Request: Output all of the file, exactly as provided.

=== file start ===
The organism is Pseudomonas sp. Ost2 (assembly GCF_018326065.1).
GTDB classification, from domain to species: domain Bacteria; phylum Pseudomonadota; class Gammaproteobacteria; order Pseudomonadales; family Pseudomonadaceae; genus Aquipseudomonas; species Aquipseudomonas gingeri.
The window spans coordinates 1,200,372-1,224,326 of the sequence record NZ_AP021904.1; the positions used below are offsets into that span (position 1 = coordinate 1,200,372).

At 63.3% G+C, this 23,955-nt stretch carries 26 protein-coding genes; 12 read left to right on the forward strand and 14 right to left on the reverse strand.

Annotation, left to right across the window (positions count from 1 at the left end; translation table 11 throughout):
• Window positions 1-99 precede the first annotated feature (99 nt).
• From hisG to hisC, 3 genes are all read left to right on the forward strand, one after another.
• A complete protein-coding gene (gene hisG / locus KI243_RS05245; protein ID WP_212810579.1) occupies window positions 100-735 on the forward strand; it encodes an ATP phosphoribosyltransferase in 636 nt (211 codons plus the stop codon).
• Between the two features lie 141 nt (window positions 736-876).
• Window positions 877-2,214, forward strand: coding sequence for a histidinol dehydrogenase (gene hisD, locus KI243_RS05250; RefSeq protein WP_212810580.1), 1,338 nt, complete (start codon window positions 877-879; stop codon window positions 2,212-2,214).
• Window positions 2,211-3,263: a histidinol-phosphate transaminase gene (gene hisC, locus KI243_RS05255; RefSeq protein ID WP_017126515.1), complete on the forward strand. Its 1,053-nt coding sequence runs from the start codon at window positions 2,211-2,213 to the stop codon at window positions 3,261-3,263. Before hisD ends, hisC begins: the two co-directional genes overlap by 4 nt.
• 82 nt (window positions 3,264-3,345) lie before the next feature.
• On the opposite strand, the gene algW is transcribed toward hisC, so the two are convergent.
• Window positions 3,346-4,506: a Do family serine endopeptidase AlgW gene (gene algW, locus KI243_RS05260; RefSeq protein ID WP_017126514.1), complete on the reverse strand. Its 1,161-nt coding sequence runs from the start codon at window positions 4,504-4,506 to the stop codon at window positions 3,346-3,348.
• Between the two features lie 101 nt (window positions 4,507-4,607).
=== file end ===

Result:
The organism is Pseudomonas sp. Ost2 (assembly GCF_018326065.1).
GTDB classification, from domain to species: domain Bacteria; phylum Pseudomonadota; class Gammaproteobacteria; order Pseudomonadales; family Pseudomonadaceae; genus Aquipseudomonas; species Aquipseudomonas gingeri.
The window spans coordinates 1,200,372-1,224,326 of the sequence record NZ_AP021904.1; the positions used below are offsets into that span (position 1 = coordinate 1,200,372).

At 63.3% G+C, this 23,955-nt stretch carries 26 protein-coding genes; 12 read left to right on the forward strand and 14 right to left on the reverse strand.

Annotation, left to right across the window (positions count from 1 at the left end; translation table 11 throughout):
• Window positions 1-99 precede the first annotated feature (99 nt).
• From hisG to hisC, 3 genes are all read left to right on the forward strand, one after another.
• A complete protein-coding gene (gene hisG / locus KI243_RS05245; protein ID WP_212810579.1) occupies window positions 100-735 on the forward strand; it encodes an ATP phosphoribosyltransferase in 636 nt (211 codons plus the stop codon).
• Between the two features lie 141 nt (window positions 736-876).
• Window positions 877-2,214, forward strand: coding sequence for a histidinol dehydrogenase (gene hisD, locus KI243_RS05250; RefSeq protein WP_212810580.1), 1,338 nt, complete (start codon window positions 877-879; stop codon window positions 2,212-2,214).
• Window positions 2,211-3,263: a histidinol-phosphate transaminase gene (gene hisC, locus KI243_RS05255; RefSeq protein ID WP_017126515.1), complete on the forward strand. Its 1,053-nt coding sequence runs from the start codon at window positions 2,211-2,213 to the stop codon at window positions 3,261-3,263. Before hisD ends, hisC begins: the two co-directional genes overlap by 4 nt.
• 82 nt (window positions 3,264-3,345) lie before the next feature.
• On the opposite strand, the gene algW is transcribed toward hisC, so the two are convergent.
• Window positions 3,346-4,506: a Do family serine endopeptidase AlgW gene (gene algW, locus KI243_RS05260; RefSeq protein ID WP_017126514.1), complete on the reverse strand. Its 1,161-nt coding sequence runs from the start codon at window positions 4,504-4,506 to the stop codon at window positions 3,346-3,348.
• Between the two features lie 101 nt (window positions 4,507-4,607).